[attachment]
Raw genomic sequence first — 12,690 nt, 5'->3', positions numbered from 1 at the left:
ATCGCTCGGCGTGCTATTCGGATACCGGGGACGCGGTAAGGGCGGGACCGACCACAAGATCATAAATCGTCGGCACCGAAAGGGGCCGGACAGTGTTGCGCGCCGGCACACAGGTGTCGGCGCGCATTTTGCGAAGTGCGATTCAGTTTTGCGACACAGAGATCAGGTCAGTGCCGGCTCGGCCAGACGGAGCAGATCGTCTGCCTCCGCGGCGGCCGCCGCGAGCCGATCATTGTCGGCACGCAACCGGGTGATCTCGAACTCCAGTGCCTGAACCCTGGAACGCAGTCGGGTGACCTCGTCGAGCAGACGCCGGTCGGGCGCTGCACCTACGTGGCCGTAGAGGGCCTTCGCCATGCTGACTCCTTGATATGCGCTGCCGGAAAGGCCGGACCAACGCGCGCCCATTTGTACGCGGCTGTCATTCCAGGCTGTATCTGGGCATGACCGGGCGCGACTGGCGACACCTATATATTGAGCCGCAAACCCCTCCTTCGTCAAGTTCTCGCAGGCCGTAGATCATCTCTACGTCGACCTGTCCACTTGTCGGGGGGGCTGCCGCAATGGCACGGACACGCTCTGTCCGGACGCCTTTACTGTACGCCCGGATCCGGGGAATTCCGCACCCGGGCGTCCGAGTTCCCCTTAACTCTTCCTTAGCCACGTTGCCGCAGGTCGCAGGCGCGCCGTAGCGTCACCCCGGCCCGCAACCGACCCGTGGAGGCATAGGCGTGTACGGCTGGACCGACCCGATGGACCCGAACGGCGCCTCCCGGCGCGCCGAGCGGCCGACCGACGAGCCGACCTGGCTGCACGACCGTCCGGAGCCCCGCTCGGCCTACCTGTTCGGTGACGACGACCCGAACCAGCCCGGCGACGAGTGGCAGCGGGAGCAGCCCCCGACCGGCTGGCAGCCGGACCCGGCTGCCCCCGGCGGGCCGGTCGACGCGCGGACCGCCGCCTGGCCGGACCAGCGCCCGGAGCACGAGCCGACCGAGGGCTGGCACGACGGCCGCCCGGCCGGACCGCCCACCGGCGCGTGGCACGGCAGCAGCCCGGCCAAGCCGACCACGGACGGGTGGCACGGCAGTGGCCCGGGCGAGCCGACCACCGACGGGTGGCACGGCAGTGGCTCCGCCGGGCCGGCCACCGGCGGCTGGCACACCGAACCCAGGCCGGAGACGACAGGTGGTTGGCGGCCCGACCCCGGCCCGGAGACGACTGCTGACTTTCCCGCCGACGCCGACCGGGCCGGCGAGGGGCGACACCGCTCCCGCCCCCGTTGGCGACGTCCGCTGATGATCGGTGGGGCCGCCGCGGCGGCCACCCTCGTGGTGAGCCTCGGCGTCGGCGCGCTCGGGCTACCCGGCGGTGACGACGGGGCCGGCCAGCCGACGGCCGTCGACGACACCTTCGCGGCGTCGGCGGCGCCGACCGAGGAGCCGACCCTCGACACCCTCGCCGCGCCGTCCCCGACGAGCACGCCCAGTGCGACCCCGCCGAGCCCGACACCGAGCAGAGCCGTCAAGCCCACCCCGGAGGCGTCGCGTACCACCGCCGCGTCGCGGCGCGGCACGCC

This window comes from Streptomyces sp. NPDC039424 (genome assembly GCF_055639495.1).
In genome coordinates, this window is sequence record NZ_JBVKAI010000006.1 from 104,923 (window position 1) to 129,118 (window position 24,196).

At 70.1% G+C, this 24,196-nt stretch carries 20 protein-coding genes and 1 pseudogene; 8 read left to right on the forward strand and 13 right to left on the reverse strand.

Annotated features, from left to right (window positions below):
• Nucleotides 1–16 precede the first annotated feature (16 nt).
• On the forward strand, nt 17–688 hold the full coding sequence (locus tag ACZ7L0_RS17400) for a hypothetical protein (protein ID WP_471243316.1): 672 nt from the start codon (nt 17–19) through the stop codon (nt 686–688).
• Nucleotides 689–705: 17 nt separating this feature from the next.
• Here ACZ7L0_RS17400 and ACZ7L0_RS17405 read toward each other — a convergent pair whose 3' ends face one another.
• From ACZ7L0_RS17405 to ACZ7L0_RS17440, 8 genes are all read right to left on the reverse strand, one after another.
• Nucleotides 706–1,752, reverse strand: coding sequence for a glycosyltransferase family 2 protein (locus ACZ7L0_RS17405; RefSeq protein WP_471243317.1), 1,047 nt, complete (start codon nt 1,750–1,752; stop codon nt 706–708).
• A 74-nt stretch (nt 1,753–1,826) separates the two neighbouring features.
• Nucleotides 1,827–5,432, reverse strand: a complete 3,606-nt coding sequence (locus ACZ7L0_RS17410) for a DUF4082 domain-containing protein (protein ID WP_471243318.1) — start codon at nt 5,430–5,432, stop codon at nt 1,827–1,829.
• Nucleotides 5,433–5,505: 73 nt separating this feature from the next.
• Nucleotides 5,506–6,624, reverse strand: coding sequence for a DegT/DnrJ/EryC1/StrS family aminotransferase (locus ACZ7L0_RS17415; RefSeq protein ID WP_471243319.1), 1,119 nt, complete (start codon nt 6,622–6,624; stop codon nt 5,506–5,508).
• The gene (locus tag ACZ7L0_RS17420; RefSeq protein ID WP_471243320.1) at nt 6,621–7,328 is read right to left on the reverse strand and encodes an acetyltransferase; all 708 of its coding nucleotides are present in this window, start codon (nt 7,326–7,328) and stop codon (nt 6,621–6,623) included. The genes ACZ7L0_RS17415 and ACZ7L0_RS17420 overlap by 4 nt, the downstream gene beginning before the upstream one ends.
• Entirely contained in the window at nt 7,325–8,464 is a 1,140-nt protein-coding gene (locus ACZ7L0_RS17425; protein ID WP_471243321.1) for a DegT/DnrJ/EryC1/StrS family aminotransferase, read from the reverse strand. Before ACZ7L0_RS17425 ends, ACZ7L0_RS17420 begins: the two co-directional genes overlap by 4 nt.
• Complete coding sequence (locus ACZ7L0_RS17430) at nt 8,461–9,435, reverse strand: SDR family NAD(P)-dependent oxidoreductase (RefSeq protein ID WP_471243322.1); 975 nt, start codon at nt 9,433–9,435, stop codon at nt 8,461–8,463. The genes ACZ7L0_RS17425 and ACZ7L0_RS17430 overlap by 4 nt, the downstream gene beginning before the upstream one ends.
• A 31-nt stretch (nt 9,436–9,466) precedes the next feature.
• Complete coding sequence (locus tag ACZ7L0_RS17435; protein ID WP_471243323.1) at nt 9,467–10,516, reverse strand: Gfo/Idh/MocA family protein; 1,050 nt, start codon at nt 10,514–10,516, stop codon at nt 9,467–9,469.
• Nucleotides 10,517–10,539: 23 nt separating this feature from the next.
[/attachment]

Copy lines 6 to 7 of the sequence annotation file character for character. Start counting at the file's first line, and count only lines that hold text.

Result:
Annotated features, from left to right (window positions below):
• Nucleotides 1–16 precede the first annotated feature (16 nt).